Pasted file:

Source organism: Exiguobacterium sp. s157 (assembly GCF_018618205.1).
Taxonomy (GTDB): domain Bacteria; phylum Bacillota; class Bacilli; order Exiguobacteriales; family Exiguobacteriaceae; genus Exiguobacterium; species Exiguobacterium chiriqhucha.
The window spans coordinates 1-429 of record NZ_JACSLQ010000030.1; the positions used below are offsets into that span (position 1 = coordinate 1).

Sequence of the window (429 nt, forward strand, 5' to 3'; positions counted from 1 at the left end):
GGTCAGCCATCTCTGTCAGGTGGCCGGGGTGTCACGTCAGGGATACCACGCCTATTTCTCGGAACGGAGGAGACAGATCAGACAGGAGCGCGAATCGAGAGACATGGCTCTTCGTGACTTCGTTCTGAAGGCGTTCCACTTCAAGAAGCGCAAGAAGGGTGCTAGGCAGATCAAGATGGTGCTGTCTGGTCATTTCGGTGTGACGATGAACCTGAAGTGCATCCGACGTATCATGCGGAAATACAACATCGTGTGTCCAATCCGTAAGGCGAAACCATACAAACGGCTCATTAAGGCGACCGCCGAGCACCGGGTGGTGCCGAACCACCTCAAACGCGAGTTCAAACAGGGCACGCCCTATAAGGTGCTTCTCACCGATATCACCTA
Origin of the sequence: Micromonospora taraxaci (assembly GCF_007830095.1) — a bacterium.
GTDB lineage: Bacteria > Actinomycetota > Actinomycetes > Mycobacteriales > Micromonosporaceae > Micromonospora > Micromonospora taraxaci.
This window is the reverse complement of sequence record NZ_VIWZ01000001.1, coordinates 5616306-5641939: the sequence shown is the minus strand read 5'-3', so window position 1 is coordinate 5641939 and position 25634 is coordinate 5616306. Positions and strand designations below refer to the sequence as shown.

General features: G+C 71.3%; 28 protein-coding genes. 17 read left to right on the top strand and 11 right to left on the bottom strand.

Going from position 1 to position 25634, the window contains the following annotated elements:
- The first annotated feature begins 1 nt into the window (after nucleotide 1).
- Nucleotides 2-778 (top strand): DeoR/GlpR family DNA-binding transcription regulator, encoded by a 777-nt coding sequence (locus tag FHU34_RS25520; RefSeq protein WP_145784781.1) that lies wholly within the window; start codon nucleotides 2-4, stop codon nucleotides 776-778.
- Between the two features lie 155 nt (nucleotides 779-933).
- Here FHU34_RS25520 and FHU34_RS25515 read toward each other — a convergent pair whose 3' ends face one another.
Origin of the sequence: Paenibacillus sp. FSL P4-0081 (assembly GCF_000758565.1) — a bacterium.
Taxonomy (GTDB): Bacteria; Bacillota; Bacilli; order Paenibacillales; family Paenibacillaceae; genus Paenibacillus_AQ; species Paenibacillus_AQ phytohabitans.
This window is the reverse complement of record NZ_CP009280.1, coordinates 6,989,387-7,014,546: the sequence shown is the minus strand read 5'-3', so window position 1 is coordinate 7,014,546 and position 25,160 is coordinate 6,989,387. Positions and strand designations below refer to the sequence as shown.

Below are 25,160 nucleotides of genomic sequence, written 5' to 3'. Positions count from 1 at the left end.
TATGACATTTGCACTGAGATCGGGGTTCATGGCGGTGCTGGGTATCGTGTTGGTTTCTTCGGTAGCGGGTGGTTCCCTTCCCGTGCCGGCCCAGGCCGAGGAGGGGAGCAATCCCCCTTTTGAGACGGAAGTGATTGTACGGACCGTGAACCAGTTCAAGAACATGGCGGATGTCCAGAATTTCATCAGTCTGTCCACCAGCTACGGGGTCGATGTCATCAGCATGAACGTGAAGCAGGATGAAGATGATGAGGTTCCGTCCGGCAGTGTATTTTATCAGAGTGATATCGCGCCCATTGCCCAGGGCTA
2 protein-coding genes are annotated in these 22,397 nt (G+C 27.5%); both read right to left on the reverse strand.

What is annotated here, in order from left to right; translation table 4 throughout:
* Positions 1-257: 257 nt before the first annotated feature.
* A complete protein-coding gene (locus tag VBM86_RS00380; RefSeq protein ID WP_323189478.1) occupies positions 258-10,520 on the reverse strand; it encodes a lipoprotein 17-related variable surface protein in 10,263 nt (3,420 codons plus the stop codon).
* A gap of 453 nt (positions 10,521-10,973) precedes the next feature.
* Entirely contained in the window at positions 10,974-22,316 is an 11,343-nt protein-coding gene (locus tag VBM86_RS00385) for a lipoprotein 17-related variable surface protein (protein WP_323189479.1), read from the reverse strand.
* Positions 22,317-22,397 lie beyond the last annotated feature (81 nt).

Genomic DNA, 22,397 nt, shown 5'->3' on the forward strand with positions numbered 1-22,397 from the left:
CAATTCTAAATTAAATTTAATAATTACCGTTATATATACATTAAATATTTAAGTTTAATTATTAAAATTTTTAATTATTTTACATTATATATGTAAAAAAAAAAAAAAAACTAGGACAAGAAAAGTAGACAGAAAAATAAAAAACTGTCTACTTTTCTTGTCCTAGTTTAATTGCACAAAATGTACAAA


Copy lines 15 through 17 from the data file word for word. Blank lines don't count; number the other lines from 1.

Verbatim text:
Origin of the sequence: Paenibacillus sp. FSL P4-0081 (assembly GCF_000758565.1) — a bacterium.
Taxonomy (GTDB): Bacteria; Bacillota; Bacilli; order Paenibacillales; family Paenibacillaceae; genus Paenibacillus_AQ; species Paenibacillus_AQ phytohabitans.
This window is the reverse complement of record NZ_CP009280.1, coordinates 6,989,387-7,014,546: the sequence shown is the minus strand read 5'-3', so window position 1 is coordinate 7,014,546 and position 25,160 is coordinate 6,989,387. Positions and strand designations below refer to the sequence as shown.